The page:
It’s challenging to determine the guarantee and lifespan of treated wood decking. The decking will last longer if you take better care of it. Thus, you, the homeowner, are responsible. The deck’s lifespan can be extended with regular cleaning and staining. But if done correctly.
Between 15 and 25 years are typically the range of longevity for wood decks depending on condition and sealing. The decking will endure longer if it is stained or sealed more frequently. Combined with appropriate building practices like 6′′ (150mm) of space between the ground and the decking and ventilation under the deck.
The warranty for synthetic materials like composite decking is a little obvious. The warranty on most high-quality composite decking is 25 years. With the addition of a few manufacturers that extend 30-50 year warranties.
Both wood and composite will last 25 years with the best conditions and care. But, because composite decking has built-in maintenance, it will outlast treated decking in tougher environments or if you take continuous care of it by up to three times making composite a superior option.
Appearance: Treated Wood Vs. Composite Decking
This is more challenging to put a number on. Which is more attractive? Composite or wood. Ironically, the composite finishes are advertised as looking more and more like wood. To further the appearance of wood, several composite boards have names that resemble wood.
Manufactures, particularly Timbertech, has made great efforts to replicate the appearance of wood. Also, it will maintain its appearance and color for many years. Comparatively speaking, wood decking cannot be said.
Both treated and composite decking have distinct aesthetic appeal and beauty. For some people, their homes are nicely complemented by the natural brown stained wood. Your home will be enhanced for years to come by the variety of colors, from Ashwood Gray to Dark Roast and/or something in between. with an unmistakable beauty that only composite decking can offer.
Take the time to consider what decking will complement your home the most before making a decision. What is appropriate for your home? Create the deck with the house’s architecture in mind. Whether it is a contemporary composite design, a more subtle style, or classic wood decking. Personalize the decking to the area and the appearance you want.
Durability: Treated Wood Vs. Composite Decking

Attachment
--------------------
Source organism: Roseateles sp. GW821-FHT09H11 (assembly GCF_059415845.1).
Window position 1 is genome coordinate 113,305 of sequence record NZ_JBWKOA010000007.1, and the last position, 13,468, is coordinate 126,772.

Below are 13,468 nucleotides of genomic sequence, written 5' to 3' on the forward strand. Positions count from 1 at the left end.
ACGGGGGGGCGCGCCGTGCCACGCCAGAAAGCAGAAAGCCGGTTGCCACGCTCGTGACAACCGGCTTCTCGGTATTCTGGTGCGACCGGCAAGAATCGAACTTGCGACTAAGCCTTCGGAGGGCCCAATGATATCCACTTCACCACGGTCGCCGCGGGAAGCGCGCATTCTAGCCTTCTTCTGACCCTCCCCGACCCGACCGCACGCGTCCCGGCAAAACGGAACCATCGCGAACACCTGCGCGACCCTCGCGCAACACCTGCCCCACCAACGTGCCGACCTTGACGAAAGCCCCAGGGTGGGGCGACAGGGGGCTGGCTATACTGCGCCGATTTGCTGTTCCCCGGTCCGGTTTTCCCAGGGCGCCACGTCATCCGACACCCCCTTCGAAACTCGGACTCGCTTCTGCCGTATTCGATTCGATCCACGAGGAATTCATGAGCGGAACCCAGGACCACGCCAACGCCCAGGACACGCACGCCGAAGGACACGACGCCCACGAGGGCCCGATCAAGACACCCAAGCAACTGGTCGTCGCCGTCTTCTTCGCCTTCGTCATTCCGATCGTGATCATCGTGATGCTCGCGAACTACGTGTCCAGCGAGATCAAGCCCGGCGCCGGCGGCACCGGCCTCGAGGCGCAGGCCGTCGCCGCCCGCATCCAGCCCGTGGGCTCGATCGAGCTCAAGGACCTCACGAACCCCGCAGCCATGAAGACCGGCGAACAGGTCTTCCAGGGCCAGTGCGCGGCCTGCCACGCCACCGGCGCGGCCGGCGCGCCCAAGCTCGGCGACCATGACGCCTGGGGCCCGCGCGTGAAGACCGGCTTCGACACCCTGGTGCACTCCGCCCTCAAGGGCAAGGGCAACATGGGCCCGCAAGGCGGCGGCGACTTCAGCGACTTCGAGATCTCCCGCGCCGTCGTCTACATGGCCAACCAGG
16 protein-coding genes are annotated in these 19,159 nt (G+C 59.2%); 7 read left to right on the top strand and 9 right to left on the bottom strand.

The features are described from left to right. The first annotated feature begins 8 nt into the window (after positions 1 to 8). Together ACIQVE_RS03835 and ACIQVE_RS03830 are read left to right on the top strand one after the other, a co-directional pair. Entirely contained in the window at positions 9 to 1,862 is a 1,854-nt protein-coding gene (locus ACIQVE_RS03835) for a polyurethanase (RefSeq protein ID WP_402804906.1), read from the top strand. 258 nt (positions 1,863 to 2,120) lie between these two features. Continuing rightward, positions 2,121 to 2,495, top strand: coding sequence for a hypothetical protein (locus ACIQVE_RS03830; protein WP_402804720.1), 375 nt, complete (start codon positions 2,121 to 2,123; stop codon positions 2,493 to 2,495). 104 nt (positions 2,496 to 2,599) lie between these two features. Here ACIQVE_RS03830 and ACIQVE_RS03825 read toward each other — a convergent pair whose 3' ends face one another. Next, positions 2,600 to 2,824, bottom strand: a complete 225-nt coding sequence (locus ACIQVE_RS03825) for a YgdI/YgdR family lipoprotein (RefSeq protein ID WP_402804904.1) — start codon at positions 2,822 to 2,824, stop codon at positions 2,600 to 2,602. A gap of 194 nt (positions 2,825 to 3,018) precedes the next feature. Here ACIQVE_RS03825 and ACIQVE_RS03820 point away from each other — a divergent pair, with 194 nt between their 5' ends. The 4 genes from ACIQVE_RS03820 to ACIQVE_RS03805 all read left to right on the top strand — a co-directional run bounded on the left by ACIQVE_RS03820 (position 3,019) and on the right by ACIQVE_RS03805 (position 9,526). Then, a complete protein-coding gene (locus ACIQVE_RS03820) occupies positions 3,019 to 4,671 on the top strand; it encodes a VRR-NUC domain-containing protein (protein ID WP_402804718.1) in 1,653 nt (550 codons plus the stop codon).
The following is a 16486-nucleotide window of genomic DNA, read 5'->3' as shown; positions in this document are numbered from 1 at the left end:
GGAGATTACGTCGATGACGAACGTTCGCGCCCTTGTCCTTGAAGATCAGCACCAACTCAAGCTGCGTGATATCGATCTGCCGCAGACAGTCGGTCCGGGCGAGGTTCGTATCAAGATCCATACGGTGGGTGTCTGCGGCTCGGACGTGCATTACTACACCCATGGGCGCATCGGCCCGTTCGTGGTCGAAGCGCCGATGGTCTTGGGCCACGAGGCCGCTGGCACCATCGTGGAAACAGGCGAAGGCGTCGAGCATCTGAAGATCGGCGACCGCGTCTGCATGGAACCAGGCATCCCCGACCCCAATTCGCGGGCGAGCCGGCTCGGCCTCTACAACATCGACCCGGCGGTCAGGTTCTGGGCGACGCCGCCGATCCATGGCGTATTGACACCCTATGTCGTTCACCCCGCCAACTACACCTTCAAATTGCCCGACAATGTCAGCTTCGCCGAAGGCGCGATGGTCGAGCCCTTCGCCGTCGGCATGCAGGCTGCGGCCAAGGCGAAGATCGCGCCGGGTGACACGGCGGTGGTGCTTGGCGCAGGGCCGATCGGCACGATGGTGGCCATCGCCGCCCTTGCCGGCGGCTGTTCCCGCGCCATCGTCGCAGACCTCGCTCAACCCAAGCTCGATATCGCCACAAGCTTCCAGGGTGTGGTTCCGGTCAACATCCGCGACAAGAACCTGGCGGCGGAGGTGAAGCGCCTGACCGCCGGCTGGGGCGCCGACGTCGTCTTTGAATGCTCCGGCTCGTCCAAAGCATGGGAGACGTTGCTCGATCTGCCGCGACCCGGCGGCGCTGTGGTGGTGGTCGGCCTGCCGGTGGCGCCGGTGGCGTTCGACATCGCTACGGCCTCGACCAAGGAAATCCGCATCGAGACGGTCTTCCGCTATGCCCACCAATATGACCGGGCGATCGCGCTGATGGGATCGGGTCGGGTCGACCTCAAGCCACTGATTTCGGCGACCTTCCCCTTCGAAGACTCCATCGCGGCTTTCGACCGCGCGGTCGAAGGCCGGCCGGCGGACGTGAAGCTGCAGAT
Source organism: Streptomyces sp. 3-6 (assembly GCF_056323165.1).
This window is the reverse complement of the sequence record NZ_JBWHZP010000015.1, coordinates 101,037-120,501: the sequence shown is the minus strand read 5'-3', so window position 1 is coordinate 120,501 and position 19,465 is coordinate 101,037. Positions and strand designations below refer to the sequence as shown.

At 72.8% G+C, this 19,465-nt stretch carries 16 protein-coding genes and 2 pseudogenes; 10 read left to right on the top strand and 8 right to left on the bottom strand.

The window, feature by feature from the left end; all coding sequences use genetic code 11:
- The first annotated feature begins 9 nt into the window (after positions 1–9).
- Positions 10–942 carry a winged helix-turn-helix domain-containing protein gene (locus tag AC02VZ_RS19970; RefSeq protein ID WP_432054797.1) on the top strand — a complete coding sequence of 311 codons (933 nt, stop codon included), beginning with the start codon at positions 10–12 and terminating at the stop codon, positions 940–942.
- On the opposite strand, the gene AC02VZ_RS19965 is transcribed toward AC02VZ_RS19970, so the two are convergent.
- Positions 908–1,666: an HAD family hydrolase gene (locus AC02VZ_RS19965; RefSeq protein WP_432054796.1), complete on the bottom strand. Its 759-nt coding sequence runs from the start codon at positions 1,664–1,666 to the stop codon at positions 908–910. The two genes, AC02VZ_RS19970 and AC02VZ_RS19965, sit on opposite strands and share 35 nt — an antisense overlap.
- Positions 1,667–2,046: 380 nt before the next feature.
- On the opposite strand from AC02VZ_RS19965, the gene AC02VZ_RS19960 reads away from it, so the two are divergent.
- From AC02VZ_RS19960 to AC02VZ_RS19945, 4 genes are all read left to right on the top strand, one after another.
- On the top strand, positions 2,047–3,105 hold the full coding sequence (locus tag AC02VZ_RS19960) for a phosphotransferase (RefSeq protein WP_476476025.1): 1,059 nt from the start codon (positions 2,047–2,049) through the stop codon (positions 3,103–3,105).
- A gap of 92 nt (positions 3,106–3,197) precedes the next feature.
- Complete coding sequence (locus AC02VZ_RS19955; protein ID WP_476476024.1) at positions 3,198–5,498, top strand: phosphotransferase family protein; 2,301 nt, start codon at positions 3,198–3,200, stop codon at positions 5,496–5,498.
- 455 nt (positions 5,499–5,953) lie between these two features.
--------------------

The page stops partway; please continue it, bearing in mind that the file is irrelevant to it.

Comparing the two materials’ levels of durability, composite performs better than wood. Wood decking’s ability to be repaired is its one redeeming factor. Wood decking may fade, but it can be stained again to restore it to its original color or a new one. Sanding can be used to remove splinters, peeling, stains, and scratches from wood decking.
In such, Composite falls short. Although composite is made to be exceedingly durable and damage-resistant, it can still sustain damage. Heat can be used to fix small scratches in composite, but it must be used carefully to avoid overheating or burning the decking, which could result in more damage. Aside from scratches, if composite does get damaged the only fix is to replace.
Wood decking is more prone to damage, but it is also simpler to fix.
Although treated wood decking can be more easily repaired if damaged, composite is made to be durable.
Performance: Treated Wood Vs. Composite Decking
Every decking must pass the barefoot test before choosing between different decking solutions. Under your bare feet, how will the decking feel?
You might get slivers in your feet, but wood decking is cooler and has an equivalent amount of traction.
When compared to treated wood decking, composite decking has a similar amount of grip without any slivers and is hotter in the sun.
When comparing treated decking to composite, maintenance is typically what comes top to mind. With that being the greatest benefit of composite, there is more to compare when choosing what is the best decking for you.
Read more, to find out the Pros & Cons of Composite Decking